He said malware that surreptitiously turns PCs into “zombies” that can be remotely directed by hackers to attack targets was “now recognised as the most pressing and concerning aspect of cyber crime to emerge in the last decade”. The measures are set to go live on December 1 but Coroneos said 78 Australian ISPs were already partly or fully compliant. “In some cases the governments are clearly condoning this behaviour, clearly benefiting from it in some ways, and there needs to be a message not just to the guys who are writing this code and shipping it around but to the government,” Dr Winter, in Sydney this week, said in a phone interview. “The sooner you can isolate infected machines and get them cleaned out and back online the better it is for the internet and for the user,” he said. “We levy sanctions on countries for terrorist issues, we levy sanctions on countries for other kinds of misbehaviour, so why not levy sanctions on countries for this kind of misbehaviour.”

Winter compared it to the sanctions in place against Iran over its efforts to develop nuclear weapons technology. “Everybody can understand a nuclear weapon is a threat; people aren’t ready to understand that bad code is a threat but it’s pretty clear that it could do massive amounts of harm.”

The call comes amid growing concerns about politically-motivated cyber attacks on “critical infrastructure” around the world, such as banks, emergency services and utilities. The Department of Defence has investigated 250 “serious, sophisticated” cyber intrusions into Australian government networks in the first eight months of this year out of 1000 total cyber incidents. Last year, there were 2400 attempted intrusions and the government is now considering designating cyberspace as a fifth domain of warfare. The IIA earlier this year met US President Barack Obama’s cyber-security coordinator, Howard Schmidt, to discuss it as a potential model for the US to adopt. Winter, who is now the CTO for security solutions provider ArcSight, is under no illusions that implementing his idea to block countries from the internet would be an “enormously complex task”, as the kind of international authorities required to make it work have yet to be designed. Winter compared the approach to that taken in the public health arena, whereby quarantines and other restrictive processes are used to deal with highly infectious diseases. “If you look at all these kinds of shared environments whether it’s health or health care, air travel or even the use of highways – we get certain privileges in exchange for accepting certain liabilities and responsibilities.”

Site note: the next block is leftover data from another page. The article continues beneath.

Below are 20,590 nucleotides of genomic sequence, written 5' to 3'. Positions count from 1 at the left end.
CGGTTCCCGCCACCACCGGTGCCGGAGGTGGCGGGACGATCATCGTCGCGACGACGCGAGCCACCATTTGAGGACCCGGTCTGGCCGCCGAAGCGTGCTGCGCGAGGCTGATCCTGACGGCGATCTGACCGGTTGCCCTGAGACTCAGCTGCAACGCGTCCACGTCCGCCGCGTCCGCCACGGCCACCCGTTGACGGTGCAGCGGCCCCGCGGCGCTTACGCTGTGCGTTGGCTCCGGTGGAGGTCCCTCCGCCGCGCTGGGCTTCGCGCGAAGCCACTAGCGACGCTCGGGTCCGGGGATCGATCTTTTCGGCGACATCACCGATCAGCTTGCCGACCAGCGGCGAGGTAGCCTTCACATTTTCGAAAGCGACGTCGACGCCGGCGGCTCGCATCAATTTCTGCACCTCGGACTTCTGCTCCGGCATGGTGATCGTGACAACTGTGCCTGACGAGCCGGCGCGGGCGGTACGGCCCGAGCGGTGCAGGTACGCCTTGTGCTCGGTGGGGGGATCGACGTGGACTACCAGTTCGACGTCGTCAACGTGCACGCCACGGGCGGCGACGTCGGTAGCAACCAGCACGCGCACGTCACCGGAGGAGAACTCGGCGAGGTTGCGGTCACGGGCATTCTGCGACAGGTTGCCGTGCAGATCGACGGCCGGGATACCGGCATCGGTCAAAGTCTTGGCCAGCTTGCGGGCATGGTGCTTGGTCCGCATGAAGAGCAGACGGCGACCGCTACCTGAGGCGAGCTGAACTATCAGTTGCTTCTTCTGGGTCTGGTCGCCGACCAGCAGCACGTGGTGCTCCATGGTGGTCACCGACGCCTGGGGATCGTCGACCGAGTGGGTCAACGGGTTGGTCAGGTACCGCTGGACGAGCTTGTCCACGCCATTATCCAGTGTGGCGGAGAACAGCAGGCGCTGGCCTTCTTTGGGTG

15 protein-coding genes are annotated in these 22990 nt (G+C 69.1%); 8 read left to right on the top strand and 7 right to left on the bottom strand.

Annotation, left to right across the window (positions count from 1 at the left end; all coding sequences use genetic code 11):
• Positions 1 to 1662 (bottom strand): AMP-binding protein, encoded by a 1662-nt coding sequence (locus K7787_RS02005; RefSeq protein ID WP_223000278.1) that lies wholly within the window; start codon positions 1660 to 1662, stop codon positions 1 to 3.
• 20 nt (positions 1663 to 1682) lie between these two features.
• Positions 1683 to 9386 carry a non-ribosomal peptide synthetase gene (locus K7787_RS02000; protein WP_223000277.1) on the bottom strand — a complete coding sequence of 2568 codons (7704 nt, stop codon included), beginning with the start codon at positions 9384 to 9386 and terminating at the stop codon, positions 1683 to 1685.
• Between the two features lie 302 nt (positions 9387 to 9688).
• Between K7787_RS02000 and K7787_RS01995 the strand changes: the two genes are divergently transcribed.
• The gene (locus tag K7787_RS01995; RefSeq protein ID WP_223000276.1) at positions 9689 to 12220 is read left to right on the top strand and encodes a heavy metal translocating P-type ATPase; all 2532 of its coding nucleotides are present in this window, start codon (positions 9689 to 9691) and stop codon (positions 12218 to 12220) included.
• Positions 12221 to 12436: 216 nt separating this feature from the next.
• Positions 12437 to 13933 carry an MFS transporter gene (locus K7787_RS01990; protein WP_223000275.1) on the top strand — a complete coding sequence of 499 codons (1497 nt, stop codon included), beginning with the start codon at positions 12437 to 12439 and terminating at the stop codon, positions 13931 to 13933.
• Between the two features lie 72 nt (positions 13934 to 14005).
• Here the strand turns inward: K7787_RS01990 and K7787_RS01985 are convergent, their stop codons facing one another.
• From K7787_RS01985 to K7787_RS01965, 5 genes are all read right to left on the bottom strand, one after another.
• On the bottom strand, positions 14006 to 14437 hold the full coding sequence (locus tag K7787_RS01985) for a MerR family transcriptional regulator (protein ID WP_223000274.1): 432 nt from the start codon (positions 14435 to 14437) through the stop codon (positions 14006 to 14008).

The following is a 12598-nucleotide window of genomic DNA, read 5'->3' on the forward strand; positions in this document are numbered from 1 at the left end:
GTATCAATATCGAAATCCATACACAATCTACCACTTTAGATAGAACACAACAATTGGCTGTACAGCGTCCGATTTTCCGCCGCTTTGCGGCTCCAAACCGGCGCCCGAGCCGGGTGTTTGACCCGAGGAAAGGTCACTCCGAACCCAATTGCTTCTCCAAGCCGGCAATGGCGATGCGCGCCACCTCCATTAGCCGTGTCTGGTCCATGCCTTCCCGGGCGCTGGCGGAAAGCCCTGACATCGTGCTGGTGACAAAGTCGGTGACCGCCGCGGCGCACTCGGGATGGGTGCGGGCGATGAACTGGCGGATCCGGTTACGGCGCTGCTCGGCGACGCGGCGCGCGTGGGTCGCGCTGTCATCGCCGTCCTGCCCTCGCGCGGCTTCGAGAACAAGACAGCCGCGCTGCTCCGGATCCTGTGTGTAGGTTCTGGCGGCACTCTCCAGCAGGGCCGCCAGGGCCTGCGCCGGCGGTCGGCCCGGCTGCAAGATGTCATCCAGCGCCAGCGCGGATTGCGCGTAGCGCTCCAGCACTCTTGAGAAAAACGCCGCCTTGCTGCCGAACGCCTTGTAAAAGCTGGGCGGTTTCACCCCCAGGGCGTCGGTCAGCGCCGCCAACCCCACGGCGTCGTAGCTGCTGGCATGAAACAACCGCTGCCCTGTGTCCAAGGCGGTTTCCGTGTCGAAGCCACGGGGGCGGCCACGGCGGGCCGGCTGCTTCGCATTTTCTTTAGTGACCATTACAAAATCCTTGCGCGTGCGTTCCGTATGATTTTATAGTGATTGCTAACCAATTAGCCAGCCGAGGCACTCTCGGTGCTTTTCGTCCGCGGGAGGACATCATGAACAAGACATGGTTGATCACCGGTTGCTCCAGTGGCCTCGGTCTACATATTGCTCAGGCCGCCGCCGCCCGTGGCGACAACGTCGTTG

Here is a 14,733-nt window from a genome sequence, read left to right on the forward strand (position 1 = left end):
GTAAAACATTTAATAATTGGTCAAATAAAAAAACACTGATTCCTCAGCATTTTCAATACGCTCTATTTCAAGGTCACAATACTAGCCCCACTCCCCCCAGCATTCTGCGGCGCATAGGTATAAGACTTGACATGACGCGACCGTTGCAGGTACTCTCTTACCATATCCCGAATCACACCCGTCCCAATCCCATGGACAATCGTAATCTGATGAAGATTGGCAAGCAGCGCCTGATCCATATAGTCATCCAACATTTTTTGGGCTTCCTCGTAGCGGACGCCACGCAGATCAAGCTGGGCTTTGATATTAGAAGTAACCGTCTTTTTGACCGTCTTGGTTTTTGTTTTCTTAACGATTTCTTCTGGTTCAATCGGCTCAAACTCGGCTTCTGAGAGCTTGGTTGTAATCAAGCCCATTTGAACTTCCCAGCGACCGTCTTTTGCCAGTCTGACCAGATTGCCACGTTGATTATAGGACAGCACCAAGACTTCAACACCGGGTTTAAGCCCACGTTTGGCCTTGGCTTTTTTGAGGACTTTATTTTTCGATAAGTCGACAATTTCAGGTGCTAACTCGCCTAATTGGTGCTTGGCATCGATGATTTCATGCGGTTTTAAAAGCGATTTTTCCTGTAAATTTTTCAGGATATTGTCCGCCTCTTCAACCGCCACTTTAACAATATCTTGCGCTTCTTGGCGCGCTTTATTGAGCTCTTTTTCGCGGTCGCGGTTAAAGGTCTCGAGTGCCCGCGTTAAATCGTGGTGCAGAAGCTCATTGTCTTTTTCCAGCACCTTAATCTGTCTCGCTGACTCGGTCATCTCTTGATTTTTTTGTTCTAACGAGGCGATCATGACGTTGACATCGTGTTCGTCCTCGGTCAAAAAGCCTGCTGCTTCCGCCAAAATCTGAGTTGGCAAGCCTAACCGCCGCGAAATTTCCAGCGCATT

In June, a year-long parliamentary cyber-crime inquiry called on the ISP industry to go a step beyond quarantining infected machines. Security companies regularly finger countries in Eastern Europe and Africa as being havens for cyber criminals and spawning much of the internet security threats affecting internet users worldwide. In the first instance the ISP may simply send a letter to the user informing them that their computer is infected and showing them how to clean it up. Even global superpowers like China have been accused of sponsoring hackers to attack Western internet companies including Google. Winter said that when countries are consistently introducing cyber threats the global community should band together to effectively shut them out of the internet until their governments do something about it. IIA chief executive Peter Coroneos said “temporary quarantining” of Australians from the internet was just one measure built into the code that ISPs could adopt. A global survey released this week by Symantec found half of all companies running critical infrastructure systems worldwide say they have sustained politically motivated attacks. It recommended contractual obligations requiring people to install anti-virus and firewall programs on their computers in order to access the internet. But he said the Internet Industry Association’s moves to quarantine Australian internet users until they clean up their computers was a “tremendously important step” that should be adopted in other countries like the US. “Once your machine is compromised and it becomes an incubating ground for botnets and various other kinds of malware then it’s in everybody’s interest to get it cleaned up, and so a certain forcing function is necessary,” said Winter.
This is due to formally come into effect on December 1. While applauding this idea, Dr Prescott Winter, who left the NSA in February after a 27-year career there, including as its CTO, said governments and internet providers around the world could go a step further and target the source of many of the threats.. The Australian ISP industry is already one of the first in the world to develop an industry code that would see some infected Australian users effectively unable to access the open internet until they clean their computer of malware. Countries in Eastern Europe and Africa that harbour cyber criminals should be locked out of the global internet until their governments do something to reduce the threats, the former chief technology officer at the US National Security Agency says.

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